A story broke today that Walmart (NYSE:WMT) is going to stop selling tobacco products in certain stores. The company seems to be experimenting with phasing out tobacco products and is taking it one step at a time. Today, we will re-cap Walmart's fundamentals and analyze what the change in strategy might mean for the company.
The Key Takeaways from our analysis are:
- Phasing out tobacco products in some stores might have sound business logic
- The company's earnings seem to be expensive compared to the market and industry
- Walmart is in mature growth, but delivering value through implementing efficiencies
While at first glance it may seem that WMT is moving because of health reasons, the decision might have sound business logic. Even though tobacco products may account for a part of WMT's US$572.75b top line, it is arguably a small margin product. Investors may even expect that the 2.4% profit margin improves as a result of the decision.
Tobacco products are strictly regulated in the U.S. - this means that they need to be locked in a container and can only be sold from an employee (as opposed to products that can be sold at a self-checkout counter). The extra time that it takes for employees to unlock, find and sell the products will now be freed up, and efficiency in operations may improve.
The company is also focused on redesigning stores and implementing more self-checkout counters, which should streamline the shopping experience and relieve bottlenecks.
The possible drawbacks of this move might be that the company risks alienating part of their consumer base. Shoppers might choose to opt for different retailers where they can get the products. That is why this logic makes more sense in regions where Walmart is a stronger brand and customers can get just their tobacco products at a smaller store nearby.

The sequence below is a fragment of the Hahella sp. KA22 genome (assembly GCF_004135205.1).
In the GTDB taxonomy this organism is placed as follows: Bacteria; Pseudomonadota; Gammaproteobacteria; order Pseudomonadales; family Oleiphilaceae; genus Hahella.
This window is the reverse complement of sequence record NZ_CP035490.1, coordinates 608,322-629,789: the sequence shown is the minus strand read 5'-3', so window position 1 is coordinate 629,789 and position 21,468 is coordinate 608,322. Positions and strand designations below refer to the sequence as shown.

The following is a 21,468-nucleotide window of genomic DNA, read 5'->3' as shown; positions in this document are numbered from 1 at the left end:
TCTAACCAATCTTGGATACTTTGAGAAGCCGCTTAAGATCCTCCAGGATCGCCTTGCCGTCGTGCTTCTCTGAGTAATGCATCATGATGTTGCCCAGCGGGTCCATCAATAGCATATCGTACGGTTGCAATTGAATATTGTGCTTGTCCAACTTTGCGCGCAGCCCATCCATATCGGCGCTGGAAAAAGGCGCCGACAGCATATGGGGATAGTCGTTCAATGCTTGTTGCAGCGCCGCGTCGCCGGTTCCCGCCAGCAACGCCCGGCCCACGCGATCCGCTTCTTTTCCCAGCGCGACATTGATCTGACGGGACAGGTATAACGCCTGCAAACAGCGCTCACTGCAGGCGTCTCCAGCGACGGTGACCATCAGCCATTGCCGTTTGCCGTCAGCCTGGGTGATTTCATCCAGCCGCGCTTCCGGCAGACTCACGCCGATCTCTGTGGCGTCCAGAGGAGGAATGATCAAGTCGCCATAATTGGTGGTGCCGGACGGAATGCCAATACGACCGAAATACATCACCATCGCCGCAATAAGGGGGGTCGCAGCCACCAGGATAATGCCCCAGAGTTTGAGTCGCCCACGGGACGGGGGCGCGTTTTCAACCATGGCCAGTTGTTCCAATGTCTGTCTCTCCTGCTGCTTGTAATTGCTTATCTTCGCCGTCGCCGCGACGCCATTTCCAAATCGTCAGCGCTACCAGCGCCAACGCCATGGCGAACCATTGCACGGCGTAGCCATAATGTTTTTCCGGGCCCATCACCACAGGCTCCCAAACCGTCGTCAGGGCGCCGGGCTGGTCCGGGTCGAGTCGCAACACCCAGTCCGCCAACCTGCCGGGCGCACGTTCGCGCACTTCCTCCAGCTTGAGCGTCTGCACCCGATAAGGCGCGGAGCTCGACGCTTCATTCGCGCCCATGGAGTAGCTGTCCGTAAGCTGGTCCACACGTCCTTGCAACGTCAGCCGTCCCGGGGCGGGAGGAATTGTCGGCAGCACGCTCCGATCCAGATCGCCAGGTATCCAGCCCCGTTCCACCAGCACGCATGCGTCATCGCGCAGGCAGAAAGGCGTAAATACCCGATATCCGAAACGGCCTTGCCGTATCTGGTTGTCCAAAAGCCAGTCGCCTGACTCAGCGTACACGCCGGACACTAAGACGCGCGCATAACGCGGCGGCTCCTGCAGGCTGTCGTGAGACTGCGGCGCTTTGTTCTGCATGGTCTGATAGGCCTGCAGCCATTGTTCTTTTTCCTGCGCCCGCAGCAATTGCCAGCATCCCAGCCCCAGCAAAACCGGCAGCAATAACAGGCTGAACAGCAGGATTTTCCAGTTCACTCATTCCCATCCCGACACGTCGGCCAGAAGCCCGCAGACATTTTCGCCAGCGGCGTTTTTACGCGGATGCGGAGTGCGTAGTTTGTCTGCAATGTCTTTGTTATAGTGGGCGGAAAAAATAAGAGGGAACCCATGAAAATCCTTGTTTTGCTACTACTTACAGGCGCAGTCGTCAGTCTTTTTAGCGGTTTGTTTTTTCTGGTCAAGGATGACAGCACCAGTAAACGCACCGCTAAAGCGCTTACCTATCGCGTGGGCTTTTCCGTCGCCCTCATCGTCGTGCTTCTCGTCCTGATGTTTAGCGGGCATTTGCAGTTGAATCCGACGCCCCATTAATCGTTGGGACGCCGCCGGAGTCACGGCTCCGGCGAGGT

Now, let's re-cap Walmart's fundamentals.
The company grew revenues 2.4% from the last 12 months, slightly less than the 3-year median growth rate of 3.7%. This is not surprising as the company is in a mature growth phase.
Walmart is making US$11b in free cash flows and US$13.67b in earnings. This sets WMT's price to earnings (P/E) ratio to 28.9x - which is a little high compared to how the market currently values earnings at 16.6x.
Walmart is also delivering a good return on invested capital of 16.5% which increased 1% from 3 years ago. For a company like this, driving higher returns is a step in the right direction. We can also see if the company is creating value for shareholders by comparing the returns on capital to the cost of capital. In the case of Walmart, it seems to be creating value for investors every time it grows, since the company has a cost of capital at 7.24% which is less than the mentioned 16.5% return!
You can view Walmart's performance in the chart below:
Checking Unusual Items
Looking back, our data indicates that Walmart's profit was reduced by US$5.3b, due to unusual items.
It's never great to see unusual items costing the company profits, but on the upside, things might revert to normal, which is what investors tend to focus on.
That might leave you wondering what analysts are forecasting in terms of future profitability. Luckily, you can click here to see an interactive graph depicting future profitability, based on their estimates.
Today, we've zoomed in on the fundamentals and Walmart's latest strategic move. But there are plenty of other ways to inform your opinion of a company. For example, many people consider a high return on equity as an indication of favorable business economics, while others like to 'follow the money' and search out stocks that insiders are buying. So you may wish to see this free collection of companies boasting high return on equity, or this list of stocks that insiders are buying.
It's also good to keep a tab on risks, and we found 2 warning signs for Walmart that you'll want to know about.
Simply Wall St analyst Goran Damchevski and Simply Wall St have no position in any of the companies mentioned. This article is general in nature. We provide commentary based on historical data and analyst forecasts only using an unbiased methodology and our articles are not intended to be financial advice. It does not constitute a recommendation to buy or sell any stock and does not take account of your objectives, or your financial situation. We aim to bring you long-term focused analysis driven by fundamental data. Note that our analysis may not factor in the latest price-sensitive company announcements or qualitative material.